Hutter’s team has been making use of artificial intelligence for years: Thanks to machine learning, the robots are taught to understand and interact with their environment. If a walking robot is standing in front of an obstacle, it recognises it with a camera, and an artificial neural network helps it understand what kind of obstacle it is. It then executes the movements that it successfully learned in earlier training sessions - much like an eager-to-learn dog. It is fitting, then, that these four-legged robots go by the name "ANYmal" (a combination of "anywhere" and "animal").

Hutter’s team conducts basic research that is also useful in fields outside of legged robotics. "The technologies of environmental perception for autonomy and machine learning for control are used, for example, for machine automation of excavators and forestry equipment, in agricultural robots and for logistics tasks," explains Hutter.

Honouring a pioneer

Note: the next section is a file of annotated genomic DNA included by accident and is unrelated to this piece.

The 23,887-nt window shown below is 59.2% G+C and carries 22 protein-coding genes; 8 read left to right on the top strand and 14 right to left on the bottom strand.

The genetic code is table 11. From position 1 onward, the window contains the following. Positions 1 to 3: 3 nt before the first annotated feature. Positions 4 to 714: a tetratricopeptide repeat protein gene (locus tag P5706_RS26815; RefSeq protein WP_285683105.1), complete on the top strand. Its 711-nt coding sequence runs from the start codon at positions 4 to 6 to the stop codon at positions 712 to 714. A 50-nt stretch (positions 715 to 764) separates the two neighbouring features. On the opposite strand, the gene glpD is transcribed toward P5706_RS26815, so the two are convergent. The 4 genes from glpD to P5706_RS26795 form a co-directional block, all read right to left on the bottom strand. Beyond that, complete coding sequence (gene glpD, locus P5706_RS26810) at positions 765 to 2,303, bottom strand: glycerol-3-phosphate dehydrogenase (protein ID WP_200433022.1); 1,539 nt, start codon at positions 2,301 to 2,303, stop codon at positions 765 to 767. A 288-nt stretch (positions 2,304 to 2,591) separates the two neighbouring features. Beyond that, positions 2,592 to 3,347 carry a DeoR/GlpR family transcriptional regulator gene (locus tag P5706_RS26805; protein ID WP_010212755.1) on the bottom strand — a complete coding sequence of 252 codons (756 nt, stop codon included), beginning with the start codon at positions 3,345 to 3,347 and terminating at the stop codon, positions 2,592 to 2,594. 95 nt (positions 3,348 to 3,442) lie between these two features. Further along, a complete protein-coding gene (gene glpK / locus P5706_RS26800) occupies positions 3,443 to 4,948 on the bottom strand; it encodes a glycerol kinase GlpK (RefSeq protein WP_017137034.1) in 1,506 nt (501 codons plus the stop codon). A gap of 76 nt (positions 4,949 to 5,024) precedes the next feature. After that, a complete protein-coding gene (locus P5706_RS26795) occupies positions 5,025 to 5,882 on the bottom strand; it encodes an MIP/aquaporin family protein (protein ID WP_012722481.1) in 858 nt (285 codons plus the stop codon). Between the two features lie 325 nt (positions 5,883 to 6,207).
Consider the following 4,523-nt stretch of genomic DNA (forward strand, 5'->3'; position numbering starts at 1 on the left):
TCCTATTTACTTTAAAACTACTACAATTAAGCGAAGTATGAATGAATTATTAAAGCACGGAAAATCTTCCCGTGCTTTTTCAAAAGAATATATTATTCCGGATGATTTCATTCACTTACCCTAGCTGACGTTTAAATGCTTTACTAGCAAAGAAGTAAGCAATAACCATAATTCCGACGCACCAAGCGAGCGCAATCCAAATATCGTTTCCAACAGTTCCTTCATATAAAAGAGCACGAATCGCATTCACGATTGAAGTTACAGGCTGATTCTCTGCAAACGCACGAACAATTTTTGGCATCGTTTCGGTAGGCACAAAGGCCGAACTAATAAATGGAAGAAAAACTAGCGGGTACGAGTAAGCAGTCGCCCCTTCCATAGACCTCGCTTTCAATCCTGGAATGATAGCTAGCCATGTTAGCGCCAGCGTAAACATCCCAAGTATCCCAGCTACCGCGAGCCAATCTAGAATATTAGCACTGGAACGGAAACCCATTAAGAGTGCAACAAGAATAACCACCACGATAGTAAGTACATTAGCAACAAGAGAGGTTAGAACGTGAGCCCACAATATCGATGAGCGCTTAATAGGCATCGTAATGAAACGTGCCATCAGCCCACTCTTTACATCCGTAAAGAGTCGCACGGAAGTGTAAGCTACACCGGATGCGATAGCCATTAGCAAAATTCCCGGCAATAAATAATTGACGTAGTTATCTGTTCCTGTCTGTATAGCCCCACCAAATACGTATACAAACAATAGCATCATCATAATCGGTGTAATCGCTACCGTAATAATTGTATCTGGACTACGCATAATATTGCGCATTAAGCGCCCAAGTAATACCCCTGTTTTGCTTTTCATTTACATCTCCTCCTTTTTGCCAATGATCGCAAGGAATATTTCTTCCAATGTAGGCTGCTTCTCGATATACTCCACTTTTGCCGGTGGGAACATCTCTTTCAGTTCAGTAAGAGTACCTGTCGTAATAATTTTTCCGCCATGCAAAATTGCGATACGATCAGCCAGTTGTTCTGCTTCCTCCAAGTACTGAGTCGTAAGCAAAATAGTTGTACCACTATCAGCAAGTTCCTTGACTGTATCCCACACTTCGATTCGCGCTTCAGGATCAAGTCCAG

Hutter’s work on mobility and autonomy for AI-controlled motion robots has fundamentally changed robotics research and helped make ETH Zurich a global leader in the field. This is why he is this year’s recipient of the Rössler Prize, which recognises not only his pioneering academic work - machine learning-based movement control is a revolutionary standard that was developed at ETH - but also the high level that he has achieved when it comes to technology transfer, entrepreneurship and community and project initiatives. According to ETH President Joël Mesot, Hutter has established a wide network of cooperation. "It is a great honour to receive the 2024 Rössler Prize," says Hutter. "I met Mr Rössler over ten years ago when I was still at the beginning of my research. I never thought that I would one day receive an honour like this one."